The Isle of Wight Observer of 26th March, 1853 carries a number of articles about a poll held to decide whether to introduce the Public Health Act to Ryde.
The proposal was heavily defeated with 376 votes against, 163 in favour and 75 ‘neutral’. The newspaper praised how the poll was carried out ‘upon as heated a question as ever entered into a general election’ but ‘strange to say there have been no mobs, no broken heads, no special constables or large gatherings of police, no broken windows, or disturbance of any kind’. However, the meeting at which the result was announced was not so peaceful. A ‘long and noisy discussion’ took place, during which Mr. Soloman said he believed the vote was illegal and ‘Mr. Thurlow demanded a scrutiny, as he knew voting cards had been left to parties who were not ratepayers’. After another row the meeting decided not on a scrutiny, but a re-count, but then they argued over who should oversee it!
However the main focus for the IW Observer editor’s ire, was Ryde’s unelected commissioners, whose actions he considered responsible for losing the vote.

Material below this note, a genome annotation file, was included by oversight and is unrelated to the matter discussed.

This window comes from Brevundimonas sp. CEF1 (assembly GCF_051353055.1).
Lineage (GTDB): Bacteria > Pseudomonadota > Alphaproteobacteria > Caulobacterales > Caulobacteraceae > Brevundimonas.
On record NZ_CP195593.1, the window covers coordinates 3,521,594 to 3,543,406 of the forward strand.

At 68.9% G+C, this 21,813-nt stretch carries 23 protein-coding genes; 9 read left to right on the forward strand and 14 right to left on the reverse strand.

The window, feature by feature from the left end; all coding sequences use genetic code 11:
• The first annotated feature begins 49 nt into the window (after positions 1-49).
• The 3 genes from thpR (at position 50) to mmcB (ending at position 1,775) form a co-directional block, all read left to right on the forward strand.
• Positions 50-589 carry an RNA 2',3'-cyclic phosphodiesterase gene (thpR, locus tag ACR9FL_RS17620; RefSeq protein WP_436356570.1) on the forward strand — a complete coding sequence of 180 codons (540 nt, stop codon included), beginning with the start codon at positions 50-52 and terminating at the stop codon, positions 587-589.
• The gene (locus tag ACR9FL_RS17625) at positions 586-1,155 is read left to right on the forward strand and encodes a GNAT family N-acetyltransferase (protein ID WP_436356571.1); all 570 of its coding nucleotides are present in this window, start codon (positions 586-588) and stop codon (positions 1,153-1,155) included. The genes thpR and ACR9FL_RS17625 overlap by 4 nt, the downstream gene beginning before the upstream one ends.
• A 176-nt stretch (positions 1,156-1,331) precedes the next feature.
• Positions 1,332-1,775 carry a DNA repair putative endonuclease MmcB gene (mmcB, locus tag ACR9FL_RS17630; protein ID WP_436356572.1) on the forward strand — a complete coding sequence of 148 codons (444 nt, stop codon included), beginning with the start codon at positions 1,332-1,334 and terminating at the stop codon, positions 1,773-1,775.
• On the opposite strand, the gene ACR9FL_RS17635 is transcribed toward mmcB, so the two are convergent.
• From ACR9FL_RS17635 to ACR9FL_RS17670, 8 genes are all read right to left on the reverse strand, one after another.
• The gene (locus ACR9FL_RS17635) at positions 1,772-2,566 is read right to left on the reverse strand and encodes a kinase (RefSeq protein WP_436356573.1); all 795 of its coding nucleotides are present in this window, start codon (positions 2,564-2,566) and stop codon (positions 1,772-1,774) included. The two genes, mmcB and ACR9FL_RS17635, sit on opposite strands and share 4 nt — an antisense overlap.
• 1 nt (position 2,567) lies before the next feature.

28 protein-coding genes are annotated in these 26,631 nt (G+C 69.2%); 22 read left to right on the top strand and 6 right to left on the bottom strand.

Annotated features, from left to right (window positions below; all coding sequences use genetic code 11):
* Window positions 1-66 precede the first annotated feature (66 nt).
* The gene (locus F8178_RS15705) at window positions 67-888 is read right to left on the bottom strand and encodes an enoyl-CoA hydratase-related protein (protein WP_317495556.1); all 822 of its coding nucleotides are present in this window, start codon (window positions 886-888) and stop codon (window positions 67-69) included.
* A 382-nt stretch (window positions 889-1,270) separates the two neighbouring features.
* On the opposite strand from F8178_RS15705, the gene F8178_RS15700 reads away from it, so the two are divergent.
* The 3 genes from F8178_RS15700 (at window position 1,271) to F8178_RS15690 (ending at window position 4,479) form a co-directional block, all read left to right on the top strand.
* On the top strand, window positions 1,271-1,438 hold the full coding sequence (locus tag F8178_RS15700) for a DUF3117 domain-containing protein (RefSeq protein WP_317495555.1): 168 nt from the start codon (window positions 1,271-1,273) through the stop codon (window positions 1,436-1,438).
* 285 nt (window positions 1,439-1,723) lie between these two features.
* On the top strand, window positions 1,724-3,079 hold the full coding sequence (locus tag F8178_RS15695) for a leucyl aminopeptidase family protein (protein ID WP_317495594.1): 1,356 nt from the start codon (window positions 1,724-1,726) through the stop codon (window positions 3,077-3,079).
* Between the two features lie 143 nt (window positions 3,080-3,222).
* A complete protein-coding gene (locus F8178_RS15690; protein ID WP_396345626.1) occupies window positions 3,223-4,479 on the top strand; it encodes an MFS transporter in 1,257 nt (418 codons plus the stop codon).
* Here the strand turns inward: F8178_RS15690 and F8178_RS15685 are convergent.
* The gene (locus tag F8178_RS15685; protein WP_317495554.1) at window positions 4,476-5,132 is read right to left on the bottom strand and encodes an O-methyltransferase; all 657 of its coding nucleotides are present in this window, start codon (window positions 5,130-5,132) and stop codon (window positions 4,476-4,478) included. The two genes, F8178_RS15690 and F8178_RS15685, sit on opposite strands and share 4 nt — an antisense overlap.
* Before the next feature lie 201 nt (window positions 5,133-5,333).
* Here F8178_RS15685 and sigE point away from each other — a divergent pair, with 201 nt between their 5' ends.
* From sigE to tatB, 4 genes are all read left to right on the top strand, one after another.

Twenty-five years ago Ryde was a village of some fifteen hundred persons, whose habitations were generally detached and spread over a large area; its streets were neither paved or lighted; it was without sanitary laws or regulations; and entirely destitute of protection from police, except that afforded by the constables appointed by the Court Leet of the Manor of Ashey and Ryde. Application for an Act was made to Parliament, and obtained in 1829, for to remedy these things; but, unfortunately, instead of the Commissioners to carry the Act into effect being elected by the ratepayers, they were self-elected, the qualification being £1,000 worth of real or personal property in the boundary of the town. The evil effects of this self-election soon became manifest, for within three years of the Act being obtained these irresponsible Commissioners spent £12,000, in addition to £1,600, the cost of the Act!! They purchased property to the amount of £5,000, which was raised on the security of the rates, and they then borrowed £4,000 more on the mortgage of the ground so purchased. The market-house alone cost £7,000! What security have the ratepayers against the recurrence of such an extravagant fit? None, whatever! And yet this is the system placed in the balance against the Public Health Act, which gives the ratepayers a CHECK by electing the Commissioners; and ignorance, prejudice and cunning will kick the beam, and make irresponsibility triumphant.